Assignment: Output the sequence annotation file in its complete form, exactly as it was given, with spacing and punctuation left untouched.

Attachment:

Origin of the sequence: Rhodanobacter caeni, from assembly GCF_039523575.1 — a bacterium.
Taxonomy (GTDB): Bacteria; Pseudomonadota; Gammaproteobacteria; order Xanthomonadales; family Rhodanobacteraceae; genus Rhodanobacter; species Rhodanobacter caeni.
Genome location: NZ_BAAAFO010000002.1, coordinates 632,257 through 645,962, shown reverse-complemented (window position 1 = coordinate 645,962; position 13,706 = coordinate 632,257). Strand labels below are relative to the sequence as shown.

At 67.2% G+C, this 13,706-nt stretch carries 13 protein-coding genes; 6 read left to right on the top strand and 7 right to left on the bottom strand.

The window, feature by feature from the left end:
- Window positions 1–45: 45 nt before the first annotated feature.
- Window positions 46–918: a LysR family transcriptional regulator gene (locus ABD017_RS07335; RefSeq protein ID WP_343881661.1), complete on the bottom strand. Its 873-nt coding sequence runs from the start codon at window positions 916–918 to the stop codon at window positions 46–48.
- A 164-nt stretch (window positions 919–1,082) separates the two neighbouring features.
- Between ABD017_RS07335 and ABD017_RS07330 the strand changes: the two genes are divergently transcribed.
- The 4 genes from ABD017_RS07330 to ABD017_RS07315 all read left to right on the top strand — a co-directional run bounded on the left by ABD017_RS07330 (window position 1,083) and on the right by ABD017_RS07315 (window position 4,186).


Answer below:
Origin of the sequence: Rhodanobacter caeni, from assembly GCF_039523575.1 — a bacterium.
Taxonomy (GTDB): Bacteria; Pseudomonadota; Gammaproteobacteria; order Xanthomonadales; family Rhodanobacteraceae; genus Rhodanobacter; species Rhodanobacter caeni.
Genome location: NZ_BAAAFO010000002.1, coordinates 632,257 through 645,962, shown reverse-complemented (window position 1 = coordinate 645,962; position 13,706 = coordinate 632,257). Strand labels below are relative to the sequence as shown.

At 67.2% G+C, this 13,706-nt stretch carries 13 protein-coding genes; 6 read left to right on the top strand and 7 right to left on the bottom strand.

The window, feature by feature from the left end:
- Window positions 1–45: 45 nt before the first annotated feature.
- Window positions 46–918: a LysR family transcriptional regulator gene (locus ABD017_RS07335; RefSeq protein ID WP_343881661.1), complete on the bottom strand. Its 873-nt coding sequence runs from the start codon at window positions 916–918 to the stop codon at window positions 46–48.
- A 164-nt stretch (window positions 919–1,082) separates the two neighbouring features.
- Between ABD017_RS07335 and ABD017_RS07330 the strand changes: the two genes are divergently transcribed.
- The 4 genes from ABD017_RS07330 to ABD017_RS07315 all read left to right on the top strand — a co-directional run bounded on the left by ABD017_RS07330 (window position 1,083) and on the right by ABD017_RS07315 (window position 4,186).